ANOTHER HARD LOOK A recent article, which focuses on hiring practices in Springfield government, raises a concern in my mind about fair play. It reports the Republican aldermen as promoting fiscal restraint in the city [Amanda Robert, “Hard look,” Jan. 31]. They have done so by questioning the need for the mayor’s office to make new job hires in these depressing times. It is difficult for me not to suspect that their effort includes at least a trace of political guile. What they have done is to first recognize three newly filled positions and then publish the names, job titles, and hourly pay of the holders. Taking both steps in my opinion goes beyond the requirements of the matter. One can accept the fact that an administration is fair game for questions about its spending on employment. That officials, however, would publish the names and salaries of the occupants of these jobs at the same time as they act to determine the jobs’ necessity wobbles pretty close to slander. The sight of the jobholders’ names in print within the text of the article mildly implies political shenanigans on their behalf. By its organization the article hints that these new employees are not qualified for the job, that they got hired by virtue of a special relationship with the right people, rather than competence. I consider myself a friend to one of the three persons named, a graduate of the University of Illinois at Urbana-Champaign, I know that he has worked with the Chicago police in community affairs for a number of years. As a result, he has expertise working with the homeless and in addition is an experienced office manager. In my opinion the city is fortunate to have his services at the pay level quoted. He is underpaid, since he does a job that frees up a uniformed policeman who would earn more in that post. I believe him far removed from being some political hack, hired because of political identity, as your readers might infer.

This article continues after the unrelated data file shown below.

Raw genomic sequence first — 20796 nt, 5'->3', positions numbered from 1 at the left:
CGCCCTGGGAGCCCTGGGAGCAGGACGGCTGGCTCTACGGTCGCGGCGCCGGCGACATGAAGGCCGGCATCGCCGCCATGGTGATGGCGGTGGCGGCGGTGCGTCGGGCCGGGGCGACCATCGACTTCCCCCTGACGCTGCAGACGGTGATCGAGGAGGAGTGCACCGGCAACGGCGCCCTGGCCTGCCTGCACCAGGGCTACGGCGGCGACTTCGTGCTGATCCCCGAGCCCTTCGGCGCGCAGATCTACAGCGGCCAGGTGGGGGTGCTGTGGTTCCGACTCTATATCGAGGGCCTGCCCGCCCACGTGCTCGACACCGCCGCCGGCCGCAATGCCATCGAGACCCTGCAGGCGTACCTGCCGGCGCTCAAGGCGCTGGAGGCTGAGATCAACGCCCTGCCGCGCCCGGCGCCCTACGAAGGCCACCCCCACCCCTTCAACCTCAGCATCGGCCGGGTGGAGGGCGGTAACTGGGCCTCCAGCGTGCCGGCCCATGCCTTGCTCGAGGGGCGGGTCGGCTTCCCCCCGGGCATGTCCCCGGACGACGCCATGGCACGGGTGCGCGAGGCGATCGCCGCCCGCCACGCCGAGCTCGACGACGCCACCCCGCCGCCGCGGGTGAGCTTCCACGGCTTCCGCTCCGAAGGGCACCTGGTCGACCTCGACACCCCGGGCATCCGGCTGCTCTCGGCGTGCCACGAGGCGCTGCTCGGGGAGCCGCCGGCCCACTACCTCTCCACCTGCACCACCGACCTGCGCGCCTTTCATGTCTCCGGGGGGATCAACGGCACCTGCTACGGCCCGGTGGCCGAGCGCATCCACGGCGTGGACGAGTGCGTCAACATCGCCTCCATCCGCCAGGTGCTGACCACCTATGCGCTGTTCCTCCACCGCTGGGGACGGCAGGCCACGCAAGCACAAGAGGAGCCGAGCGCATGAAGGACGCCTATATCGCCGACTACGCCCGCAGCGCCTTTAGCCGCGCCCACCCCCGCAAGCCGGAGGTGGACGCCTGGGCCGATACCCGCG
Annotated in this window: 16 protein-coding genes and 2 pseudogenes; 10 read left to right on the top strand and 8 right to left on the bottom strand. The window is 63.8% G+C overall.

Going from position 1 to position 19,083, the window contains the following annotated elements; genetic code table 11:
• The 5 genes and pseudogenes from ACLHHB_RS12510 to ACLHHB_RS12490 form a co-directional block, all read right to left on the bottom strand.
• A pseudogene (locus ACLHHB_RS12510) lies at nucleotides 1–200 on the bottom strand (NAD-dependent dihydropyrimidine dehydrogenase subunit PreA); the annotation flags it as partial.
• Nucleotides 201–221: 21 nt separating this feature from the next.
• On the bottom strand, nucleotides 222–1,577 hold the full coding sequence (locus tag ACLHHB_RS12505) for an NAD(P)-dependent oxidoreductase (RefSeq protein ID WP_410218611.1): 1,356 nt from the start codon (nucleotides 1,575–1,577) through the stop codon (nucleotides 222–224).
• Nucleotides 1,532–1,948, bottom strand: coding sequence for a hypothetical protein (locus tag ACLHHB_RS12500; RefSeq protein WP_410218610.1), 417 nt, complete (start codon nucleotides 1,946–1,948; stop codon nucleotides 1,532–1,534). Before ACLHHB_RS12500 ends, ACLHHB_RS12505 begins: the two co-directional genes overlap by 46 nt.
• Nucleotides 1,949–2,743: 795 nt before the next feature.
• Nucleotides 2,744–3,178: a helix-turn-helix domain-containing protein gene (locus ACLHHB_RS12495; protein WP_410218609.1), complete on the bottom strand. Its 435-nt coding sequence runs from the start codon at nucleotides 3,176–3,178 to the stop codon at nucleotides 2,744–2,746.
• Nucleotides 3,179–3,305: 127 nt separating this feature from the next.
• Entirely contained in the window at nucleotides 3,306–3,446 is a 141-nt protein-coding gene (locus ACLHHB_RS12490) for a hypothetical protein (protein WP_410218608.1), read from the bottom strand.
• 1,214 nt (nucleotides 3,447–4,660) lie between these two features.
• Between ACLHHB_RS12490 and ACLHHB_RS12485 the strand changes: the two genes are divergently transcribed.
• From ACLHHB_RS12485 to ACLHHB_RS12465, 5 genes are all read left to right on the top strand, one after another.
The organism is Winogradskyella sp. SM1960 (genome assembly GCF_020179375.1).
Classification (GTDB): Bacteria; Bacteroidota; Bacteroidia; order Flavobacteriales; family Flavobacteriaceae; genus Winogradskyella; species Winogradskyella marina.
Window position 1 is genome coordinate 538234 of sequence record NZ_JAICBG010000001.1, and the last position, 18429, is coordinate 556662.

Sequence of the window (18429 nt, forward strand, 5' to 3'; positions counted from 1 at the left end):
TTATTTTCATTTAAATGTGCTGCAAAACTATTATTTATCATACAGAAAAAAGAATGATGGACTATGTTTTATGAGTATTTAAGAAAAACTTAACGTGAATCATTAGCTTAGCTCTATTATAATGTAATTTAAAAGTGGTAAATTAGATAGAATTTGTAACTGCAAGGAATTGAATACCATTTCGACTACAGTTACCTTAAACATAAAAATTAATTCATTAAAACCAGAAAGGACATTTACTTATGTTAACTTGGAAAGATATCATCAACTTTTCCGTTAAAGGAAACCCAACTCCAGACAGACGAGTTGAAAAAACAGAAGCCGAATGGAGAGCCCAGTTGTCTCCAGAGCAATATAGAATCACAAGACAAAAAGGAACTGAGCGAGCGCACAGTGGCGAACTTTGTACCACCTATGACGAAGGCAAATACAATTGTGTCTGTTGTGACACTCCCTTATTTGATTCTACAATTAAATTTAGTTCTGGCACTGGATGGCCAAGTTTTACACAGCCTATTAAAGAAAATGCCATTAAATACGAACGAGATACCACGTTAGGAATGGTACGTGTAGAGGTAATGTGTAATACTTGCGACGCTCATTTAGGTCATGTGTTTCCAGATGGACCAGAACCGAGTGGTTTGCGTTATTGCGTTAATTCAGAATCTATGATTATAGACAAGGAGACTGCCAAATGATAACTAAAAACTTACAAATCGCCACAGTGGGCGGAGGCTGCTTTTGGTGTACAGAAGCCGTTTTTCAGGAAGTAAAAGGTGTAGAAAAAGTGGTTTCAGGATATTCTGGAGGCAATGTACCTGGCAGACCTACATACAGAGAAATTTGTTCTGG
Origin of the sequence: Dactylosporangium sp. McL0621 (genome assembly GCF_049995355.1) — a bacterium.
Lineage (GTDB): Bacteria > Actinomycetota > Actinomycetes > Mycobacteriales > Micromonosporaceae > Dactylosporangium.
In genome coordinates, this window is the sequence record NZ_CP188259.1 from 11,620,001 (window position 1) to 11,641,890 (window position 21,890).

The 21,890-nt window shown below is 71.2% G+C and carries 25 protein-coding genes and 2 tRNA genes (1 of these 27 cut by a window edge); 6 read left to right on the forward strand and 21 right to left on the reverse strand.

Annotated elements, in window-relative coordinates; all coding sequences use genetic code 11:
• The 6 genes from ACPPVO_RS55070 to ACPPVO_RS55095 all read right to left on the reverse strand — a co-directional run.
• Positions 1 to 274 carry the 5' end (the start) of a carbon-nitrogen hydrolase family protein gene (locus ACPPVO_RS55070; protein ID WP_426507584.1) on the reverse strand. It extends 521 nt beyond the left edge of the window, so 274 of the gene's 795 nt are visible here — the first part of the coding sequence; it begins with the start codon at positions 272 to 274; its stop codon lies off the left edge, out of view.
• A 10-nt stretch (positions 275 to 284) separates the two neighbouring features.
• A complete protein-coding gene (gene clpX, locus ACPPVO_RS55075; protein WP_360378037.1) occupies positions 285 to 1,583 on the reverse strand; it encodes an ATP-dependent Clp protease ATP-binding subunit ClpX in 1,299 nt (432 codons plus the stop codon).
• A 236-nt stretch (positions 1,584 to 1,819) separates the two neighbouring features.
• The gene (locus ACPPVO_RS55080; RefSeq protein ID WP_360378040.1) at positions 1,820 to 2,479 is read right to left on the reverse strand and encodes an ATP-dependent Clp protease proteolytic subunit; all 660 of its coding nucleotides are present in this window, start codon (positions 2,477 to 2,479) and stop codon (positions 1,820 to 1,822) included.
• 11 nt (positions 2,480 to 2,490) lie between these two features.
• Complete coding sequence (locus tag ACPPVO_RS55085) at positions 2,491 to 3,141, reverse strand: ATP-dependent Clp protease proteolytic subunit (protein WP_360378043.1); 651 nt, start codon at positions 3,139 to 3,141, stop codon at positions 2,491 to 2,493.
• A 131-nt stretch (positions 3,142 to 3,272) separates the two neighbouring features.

Whoever approved the publication of that article should apologize for mentioning names and salaries in the contest between aldermen and the mayor. Robert Crowley Springfield
DON’T MESS WITH THE TRUTH At first I was amused as I read Maurine Richter’s letter about not messing with a woman’s hairdresser, plastic surgeon, or dog groomer [“Letters,” Jan. 31]. As I continued to read, amusement turned to concern. I am an employee of the “west-side grooming business” Richter berated in her letter. The truth be known, the only phone number my employer had for Leslie was a personal cell-phone number. No business could legally or in good conscience freely give such information concerning current or past employees. As for Leslie’s new address, it had not been provided to us. No one at our business was involved in providing misleading information to our clients. The bottom line: Hairdresser, plastic surgeon, and dog groomer aside, you really shouldn’t mess with the truth.